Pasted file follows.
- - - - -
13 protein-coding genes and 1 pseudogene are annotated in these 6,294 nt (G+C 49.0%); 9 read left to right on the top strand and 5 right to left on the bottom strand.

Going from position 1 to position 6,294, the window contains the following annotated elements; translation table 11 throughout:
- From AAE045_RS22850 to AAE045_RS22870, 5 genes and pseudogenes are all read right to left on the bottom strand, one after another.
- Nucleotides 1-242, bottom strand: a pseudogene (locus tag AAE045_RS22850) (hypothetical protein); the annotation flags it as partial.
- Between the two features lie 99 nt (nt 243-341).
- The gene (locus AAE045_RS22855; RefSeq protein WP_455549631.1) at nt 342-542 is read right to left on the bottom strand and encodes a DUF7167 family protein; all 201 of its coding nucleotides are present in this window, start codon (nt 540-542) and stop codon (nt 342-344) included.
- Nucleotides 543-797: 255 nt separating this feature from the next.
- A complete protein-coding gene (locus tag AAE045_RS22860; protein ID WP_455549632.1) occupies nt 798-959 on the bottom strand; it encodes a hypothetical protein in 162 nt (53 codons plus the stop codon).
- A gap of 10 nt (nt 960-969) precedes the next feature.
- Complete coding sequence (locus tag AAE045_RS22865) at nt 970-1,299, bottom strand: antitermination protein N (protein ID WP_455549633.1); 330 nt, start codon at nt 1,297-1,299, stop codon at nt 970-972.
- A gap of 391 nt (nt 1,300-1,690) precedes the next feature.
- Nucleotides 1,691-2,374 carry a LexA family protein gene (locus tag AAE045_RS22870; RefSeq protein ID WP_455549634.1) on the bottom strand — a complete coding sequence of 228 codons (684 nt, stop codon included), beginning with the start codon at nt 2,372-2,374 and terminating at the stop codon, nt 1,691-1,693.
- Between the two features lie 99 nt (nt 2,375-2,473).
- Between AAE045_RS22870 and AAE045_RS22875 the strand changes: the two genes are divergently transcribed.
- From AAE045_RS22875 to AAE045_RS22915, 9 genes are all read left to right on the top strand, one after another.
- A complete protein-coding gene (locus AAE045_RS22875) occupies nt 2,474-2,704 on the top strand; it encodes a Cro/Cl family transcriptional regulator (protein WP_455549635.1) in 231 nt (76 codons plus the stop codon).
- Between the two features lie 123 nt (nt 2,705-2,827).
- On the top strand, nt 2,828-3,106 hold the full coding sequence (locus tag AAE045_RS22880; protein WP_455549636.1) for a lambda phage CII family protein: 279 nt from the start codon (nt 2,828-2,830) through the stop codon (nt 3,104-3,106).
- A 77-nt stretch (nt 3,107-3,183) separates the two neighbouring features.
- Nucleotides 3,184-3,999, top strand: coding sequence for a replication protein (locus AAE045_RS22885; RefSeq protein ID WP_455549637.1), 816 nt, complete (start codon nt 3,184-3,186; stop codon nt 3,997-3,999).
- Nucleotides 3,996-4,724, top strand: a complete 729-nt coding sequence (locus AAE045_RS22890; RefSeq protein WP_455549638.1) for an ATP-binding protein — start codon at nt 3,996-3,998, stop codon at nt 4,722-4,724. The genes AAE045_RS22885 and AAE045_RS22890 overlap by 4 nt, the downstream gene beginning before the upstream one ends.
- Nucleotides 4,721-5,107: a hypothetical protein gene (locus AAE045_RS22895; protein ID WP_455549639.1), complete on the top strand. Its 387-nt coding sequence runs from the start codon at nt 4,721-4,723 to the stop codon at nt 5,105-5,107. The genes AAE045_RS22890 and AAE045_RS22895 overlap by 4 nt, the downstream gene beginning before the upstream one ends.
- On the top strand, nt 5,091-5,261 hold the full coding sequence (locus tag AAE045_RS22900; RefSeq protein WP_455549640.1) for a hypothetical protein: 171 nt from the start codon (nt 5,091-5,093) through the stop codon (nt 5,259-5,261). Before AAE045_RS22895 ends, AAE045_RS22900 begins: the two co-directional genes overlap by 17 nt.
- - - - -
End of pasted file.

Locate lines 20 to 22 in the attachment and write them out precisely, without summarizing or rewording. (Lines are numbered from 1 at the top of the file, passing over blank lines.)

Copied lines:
- Nucleotides 3,184-3,999, top strand: coding sequence for a replication protein (locus AAE045_RS22885; RefSeq protein ID WP_455549637.1), 816 nt, complete (start codon nt 3,184-3,186; stop codon nt 3,997-3,999).
- Nucleotides 3,996-4,724, top strand: a complete 729-nt coding sequence (locus AAE045_RS22890; RefSeq protein WP_455549638.1) for an ATP-binding protein — start codon at nt 3,996-3,998, stop codon at nt 4,722-4,724. The genes AAE045_RS22885 and AAE045_RS22890 overlap by 4 nt, the downstream gene beginning before the upstream one ends.
- Nucleotides 4,721-5,107: a hypothetical protein gene (locus AAE045_RS22895; protein ID WP_455549639.1), complete on the top strand. Its 387-nt coding sequence runs from the start codon at nt 4,721-4,723 to the stop codon at nt 5,105-5,107. The genes AAE045_RS22890 and AAE045_RS22895 overlap by 4 nt, the downstream gene beginning before the upstream one ends.